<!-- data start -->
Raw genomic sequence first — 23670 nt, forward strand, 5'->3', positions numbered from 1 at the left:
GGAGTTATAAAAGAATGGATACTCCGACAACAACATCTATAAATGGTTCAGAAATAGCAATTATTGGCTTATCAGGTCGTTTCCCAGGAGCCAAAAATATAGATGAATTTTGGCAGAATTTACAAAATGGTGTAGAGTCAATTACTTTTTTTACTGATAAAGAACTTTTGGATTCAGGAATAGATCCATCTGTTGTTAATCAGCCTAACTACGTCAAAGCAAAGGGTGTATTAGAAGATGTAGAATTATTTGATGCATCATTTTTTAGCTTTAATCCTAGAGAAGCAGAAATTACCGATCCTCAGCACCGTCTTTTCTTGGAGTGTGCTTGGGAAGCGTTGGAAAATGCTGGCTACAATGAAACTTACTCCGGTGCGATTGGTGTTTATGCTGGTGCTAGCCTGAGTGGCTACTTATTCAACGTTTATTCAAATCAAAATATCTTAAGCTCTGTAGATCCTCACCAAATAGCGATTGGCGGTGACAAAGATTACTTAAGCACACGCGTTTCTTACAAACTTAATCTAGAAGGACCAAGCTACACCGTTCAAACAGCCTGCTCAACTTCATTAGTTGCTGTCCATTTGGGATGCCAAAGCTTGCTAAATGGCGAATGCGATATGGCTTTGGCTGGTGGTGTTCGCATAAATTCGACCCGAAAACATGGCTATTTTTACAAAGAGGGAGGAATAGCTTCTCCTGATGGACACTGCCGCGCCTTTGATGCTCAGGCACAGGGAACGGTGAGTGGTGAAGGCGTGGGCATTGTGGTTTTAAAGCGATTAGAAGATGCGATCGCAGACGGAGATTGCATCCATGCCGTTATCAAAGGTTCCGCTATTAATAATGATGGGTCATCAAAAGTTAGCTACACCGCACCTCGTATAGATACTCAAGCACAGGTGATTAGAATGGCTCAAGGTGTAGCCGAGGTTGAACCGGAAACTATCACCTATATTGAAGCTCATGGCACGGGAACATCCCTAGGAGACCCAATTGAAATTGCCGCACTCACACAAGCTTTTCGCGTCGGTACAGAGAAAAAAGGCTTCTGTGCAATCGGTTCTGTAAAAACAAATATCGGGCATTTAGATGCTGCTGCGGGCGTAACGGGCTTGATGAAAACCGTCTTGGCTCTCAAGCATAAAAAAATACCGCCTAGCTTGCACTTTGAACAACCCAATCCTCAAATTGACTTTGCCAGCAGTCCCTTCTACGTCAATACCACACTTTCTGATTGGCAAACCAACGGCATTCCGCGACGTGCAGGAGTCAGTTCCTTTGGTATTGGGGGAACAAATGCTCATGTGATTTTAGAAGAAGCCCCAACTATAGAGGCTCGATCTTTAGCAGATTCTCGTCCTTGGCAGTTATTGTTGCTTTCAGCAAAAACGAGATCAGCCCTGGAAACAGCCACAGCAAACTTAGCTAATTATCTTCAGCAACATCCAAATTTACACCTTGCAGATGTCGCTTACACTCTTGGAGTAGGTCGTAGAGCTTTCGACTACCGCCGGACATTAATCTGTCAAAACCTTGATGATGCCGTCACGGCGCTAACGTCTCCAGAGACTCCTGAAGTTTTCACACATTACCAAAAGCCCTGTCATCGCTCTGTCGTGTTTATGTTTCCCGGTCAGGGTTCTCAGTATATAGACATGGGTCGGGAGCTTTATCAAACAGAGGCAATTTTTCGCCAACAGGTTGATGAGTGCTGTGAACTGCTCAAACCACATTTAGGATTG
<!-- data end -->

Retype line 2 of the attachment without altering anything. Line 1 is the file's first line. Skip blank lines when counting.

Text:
GGAGTTATAAAAGAATGGATACTCCGACAACAACATCTATAAATGGTTCAGAAATAGCAATTATTGGCTTATCAGGTCGTTTCCCAGGAGCCAAAAATATAGATGAATTTTGGCAGAATTTACAAAATGGTGTAGAGTCAATTACTTTTTTTACTGATAAAGAACTTTTGGATTCAGGAATAGATCCATCTGTTGTTAATCAGCCTAACTACGTCAAAGCAAAGGGTGTATTAGAAGATGTAGAATTATTTGATGCATCATTTTTTAGCTTTAATCCTAGAGAAGCAGAAATTACCGATCCTCAGCACCGTCTTTTCTTGGAGTGTGCTTGGGAAGCGTTGGAAAATGCTGGCTACAATGAAACTTACTCCGGTGCGATTGGTGTTTATGCTGGTGCTAGCCTGAGTGGCTACTTATTCAACGTTTATTCAAATCAAAATATCTTAAGCTCTGTAGATCCTCACCAAATAGCGATTGGCGGTGACAAAGATTACTTAAGCACACGCGTTTCTTACAAACTTAATCTAGAAGGACCAAGCTACACCGTTCAAACAGCCTGCTCAACTTCATTAGTTGCTGTCCATTTGGGATGCCAAAGCTTGCTAAATGGCGAATGCGATATGGCTTTGGCTGGTGGTGTTCGCATAAATTCGACCCGAAAACATGGCTATTTTTACAAAGAGGGAGGAATAGCTTCTCCTGATGGACACTGCCGCGCCTTTGATGCTCAGGCACAGGGAACGGTGAGTGGTGAAGGCGTGGGCATTGTGGTTTTAAAGCGATTAGAAGATGCGATCGCAGACGGAGATTGCATCCATGCCGTTATCAAAGGTTCCGCTATTAATAATGATGGGTCATCAAAAGTTAGCTACACCGCACCTCGTATAGATACTCAAGCACAGGTGATTAGAATGGCTCAAGGTGTAGCCGAGGTTGAACCGGAAACTATCACCTATATTGAAGCTCATGGCACGGGAACATCCCTAGGAGACCCAATTGAAATTGCCGCACTCACACAAGCTTTTCGCGTCGGTACAGAGAAAAAAGGCTTCTGTGCAATCGGTTCTGTAAAAACAAATATCGGGCATTTAGATGCTGCTGCGGGCGTAACGGGCTTGATGAAAACCGTCTTGGCTCTCAAGCATAAAAAAATACCGCCTAGCTTGCACTTTGAACAACCCAATCCTCAAATTGACTTTGCCAGCAGTCCCTTCTACGTCAATACCACACTTTCTGATTGGCAAACCAACGGCATTCCGCGACGTGCAGGAGTCAGTTCCTTTGGTATTGGGGGAACAAATGCTCATGTGATTTTAGAAGAAGCCCCAACTATAGAGGCTCGATCTTTAGCAGATTCTCGTCCTTGGCAGTTATTGTTGCTTTCAGCAAAAACGAGATCAGCCCTGGAAACAGCCACAGCAAACTTAGCTAATTATCTTCAGCAACATCCAAATTTACACCTTGCAGATGTCGCTTACACTCTTGGAGTAGGTCGTAGAGCTTTCGACTACCGCCGGACATTAATCTGTCAAAACCTTGATGATGCCGTCACGGCGCTAACGTCTCCAGAGACTCCTGAAGTTTTCACACATTACCAAAAGCCCTGTCATCGCTCTGTCGTGTTTATGTTTCCCGGTCAGGGTTCTCAGTATATAGACATGGGTCGGGAGCTTTATCAAACAGAGGCAATTTTTCGCCAACAGGTTGATGAGTGCTGTGAACTGCTCAAACCACATTTAGGATTG